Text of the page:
Jesus is definitely the main character in the Advent readings, but some of the supporting roles surrounding his story are quite intriguing. I’ve already shared why Mary is my hero (A Protestant’s confession), but Jesus’ cousin, John, is another one whose life challenges my own.
The beginning of John’s life is unique, beginning with his conception that was miraculous in its own way. I wonder how much John and Jesus knew about each other as they grew up. Did the cousins play together at family reunions? Did their families ever meet in Jerusalem for the Feast of the Passover? Did their moms share stories? What was his relationship like with his elderly parents who were full of the Holy Spirit?
It’s the end of John’s life, though, that leaves me with challenging questions to ponder. He’s barely thirty years old when he finds himself in prison. It’s the culmination of a life of descent, summed up in his own words when he said, “He (Jesus) must become greater, I must become less.” John 3:30
We spend most of our lives seeking greatness–accomplishments, recognition, financial success, validation, friends and security. We ascend the ladder of success. John, who was a young adult at his prime, descended the ladder one rung at a time. He repeatedly chose not to feed his own ego so others would see Jesus rather than himself.
- He had many followers, but pointed them to Jesus, the Lamb of God, instead of keeping their attention on him (even when his own disciples expressed concern that Jesus was getting more attention).
- When others asked if he was the Messiah he made it clear that he was only a prophet preparing the way.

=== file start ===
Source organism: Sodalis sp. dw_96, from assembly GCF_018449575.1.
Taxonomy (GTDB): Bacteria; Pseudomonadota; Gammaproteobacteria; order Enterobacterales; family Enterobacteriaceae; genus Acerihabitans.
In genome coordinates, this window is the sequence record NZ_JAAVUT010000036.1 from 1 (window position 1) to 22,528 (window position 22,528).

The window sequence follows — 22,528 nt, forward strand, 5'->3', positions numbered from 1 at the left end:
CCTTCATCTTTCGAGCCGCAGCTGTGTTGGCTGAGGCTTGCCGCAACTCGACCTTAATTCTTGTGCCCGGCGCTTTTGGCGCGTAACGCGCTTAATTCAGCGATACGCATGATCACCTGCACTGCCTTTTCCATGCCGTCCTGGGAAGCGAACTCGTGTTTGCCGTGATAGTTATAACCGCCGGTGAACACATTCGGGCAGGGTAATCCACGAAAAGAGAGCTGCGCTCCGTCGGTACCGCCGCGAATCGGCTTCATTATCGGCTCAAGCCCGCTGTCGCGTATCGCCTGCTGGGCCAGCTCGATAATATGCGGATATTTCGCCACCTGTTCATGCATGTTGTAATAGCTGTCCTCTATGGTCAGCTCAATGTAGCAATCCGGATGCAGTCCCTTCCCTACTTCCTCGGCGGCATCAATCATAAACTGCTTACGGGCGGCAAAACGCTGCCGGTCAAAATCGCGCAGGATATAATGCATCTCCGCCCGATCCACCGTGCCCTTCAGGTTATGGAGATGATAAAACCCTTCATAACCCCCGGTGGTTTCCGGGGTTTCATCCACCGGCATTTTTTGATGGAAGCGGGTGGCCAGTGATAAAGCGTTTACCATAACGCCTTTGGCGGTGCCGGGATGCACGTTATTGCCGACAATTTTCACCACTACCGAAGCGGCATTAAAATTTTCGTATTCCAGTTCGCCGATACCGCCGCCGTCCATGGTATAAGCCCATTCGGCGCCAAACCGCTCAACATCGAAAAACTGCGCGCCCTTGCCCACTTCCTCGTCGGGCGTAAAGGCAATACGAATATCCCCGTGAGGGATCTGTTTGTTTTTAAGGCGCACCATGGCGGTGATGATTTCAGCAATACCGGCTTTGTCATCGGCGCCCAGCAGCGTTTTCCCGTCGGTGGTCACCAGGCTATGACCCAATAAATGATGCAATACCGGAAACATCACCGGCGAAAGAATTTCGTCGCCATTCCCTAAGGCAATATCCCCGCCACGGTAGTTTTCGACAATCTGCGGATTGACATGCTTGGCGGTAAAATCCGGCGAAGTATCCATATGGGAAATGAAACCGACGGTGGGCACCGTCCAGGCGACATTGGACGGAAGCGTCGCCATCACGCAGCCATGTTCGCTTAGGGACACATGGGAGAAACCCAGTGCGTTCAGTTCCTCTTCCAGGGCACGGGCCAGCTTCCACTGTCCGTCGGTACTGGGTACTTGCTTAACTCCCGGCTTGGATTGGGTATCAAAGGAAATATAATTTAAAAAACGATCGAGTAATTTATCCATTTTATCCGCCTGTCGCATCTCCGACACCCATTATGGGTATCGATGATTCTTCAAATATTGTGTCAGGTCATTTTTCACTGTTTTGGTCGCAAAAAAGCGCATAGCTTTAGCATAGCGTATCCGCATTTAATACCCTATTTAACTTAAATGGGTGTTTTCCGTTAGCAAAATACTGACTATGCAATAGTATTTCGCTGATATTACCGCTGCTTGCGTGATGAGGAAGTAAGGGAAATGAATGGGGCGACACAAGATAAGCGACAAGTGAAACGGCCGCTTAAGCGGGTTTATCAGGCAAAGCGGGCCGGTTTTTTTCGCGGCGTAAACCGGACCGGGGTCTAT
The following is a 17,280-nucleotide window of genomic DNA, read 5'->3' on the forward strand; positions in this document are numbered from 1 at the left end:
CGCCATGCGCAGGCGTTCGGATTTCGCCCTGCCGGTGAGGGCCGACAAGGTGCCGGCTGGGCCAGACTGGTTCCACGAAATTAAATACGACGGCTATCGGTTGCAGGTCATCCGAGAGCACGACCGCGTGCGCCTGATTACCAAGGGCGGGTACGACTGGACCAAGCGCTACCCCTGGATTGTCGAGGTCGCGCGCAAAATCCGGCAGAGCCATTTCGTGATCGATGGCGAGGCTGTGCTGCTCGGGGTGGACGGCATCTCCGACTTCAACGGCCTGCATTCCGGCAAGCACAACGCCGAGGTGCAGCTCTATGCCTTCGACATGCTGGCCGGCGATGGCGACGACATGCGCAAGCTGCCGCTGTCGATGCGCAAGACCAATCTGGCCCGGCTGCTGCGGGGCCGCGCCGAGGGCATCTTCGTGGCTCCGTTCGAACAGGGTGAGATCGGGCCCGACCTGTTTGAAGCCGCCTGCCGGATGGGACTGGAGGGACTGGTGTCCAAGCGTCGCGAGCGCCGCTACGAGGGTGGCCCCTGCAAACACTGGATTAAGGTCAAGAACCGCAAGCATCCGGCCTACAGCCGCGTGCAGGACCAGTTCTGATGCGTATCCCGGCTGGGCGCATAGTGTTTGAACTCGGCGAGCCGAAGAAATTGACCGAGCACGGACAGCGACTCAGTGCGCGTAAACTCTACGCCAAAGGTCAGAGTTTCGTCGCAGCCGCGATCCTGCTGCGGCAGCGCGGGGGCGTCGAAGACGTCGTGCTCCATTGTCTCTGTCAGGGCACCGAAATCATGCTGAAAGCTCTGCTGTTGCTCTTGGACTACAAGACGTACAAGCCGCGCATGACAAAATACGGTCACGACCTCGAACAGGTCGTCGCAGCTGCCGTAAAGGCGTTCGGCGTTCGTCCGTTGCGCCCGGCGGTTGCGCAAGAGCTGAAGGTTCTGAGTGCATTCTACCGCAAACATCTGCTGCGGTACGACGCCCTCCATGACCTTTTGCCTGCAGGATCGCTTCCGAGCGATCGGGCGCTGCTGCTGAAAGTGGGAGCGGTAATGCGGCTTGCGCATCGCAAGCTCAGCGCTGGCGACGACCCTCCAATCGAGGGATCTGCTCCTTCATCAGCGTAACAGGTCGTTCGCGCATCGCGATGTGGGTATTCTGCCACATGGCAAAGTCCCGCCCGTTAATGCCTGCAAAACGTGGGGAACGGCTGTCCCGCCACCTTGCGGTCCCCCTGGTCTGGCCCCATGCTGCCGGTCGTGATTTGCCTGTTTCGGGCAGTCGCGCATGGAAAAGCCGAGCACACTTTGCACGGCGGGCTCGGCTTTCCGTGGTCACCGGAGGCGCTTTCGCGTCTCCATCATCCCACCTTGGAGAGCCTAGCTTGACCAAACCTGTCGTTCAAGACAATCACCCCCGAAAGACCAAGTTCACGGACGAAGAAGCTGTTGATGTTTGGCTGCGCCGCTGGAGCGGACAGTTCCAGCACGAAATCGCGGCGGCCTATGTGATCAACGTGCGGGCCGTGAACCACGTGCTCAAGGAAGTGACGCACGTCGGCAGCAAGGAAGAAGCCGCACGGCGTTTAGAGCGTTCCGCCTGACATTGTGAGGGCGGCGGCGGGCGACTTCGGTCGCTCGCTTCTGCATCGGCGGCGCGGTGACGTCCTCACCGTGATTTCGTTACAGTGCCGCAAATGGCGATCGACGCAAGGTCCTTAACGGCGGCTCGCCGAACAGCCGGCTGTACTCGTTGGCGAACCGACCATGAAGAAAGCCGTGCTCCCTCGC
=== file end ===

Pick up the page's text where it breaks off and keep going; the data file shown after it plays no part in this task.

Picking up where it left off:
- And he didn’t soften the truth in order to protect his own image, but rather spoke it boldly, even when it resulted in his imprisonment—Herod, although he respected John as a righteous and holy man, didn’t look kindly on him criticizing his mistress.
- John knew that he himself was not the light, but that he came only as a witness to the light.
I’m so familiar with John’s supporting role in Jesus’ story that I can skim over his life without considering the spiritual submission that happened every time he pointed others to Jesus rather than to himself.
Although Jesus barely began his ministry, John was already living the heart of what Jesus spent the next three years preaching. John prepared people for the coming of the Messiah and a new kingdom with his life and death, not just with his words. And to punctuate that he was not the main character, he exited the stage in his supporting role to Jesus with his head served on a silver platter to Herod’s evil wife. He became less, so Jesus would become greater.
So while it’s more fun to ponder the manger scene with Jesus and the joyous birth of his cousin, John, only a few months earlier, it’s the end of John’s life that leaves me with five questions to ponder-
- How can I become less?
- How do I make Jesus greater?
- How does my own ego get in the way of pointing others to Jesus?
- Am I willing to lose my life?
- What does John’s life (and death) teach me about kingdom living?
Richard Rohr summarizes it well in these words,
“His ego was out of the way so much so that he could let go of his own ego, his own message and even his own life…There’s got to be such emptiness, or we cannot point beyond ourselves to Jesus, as John did.”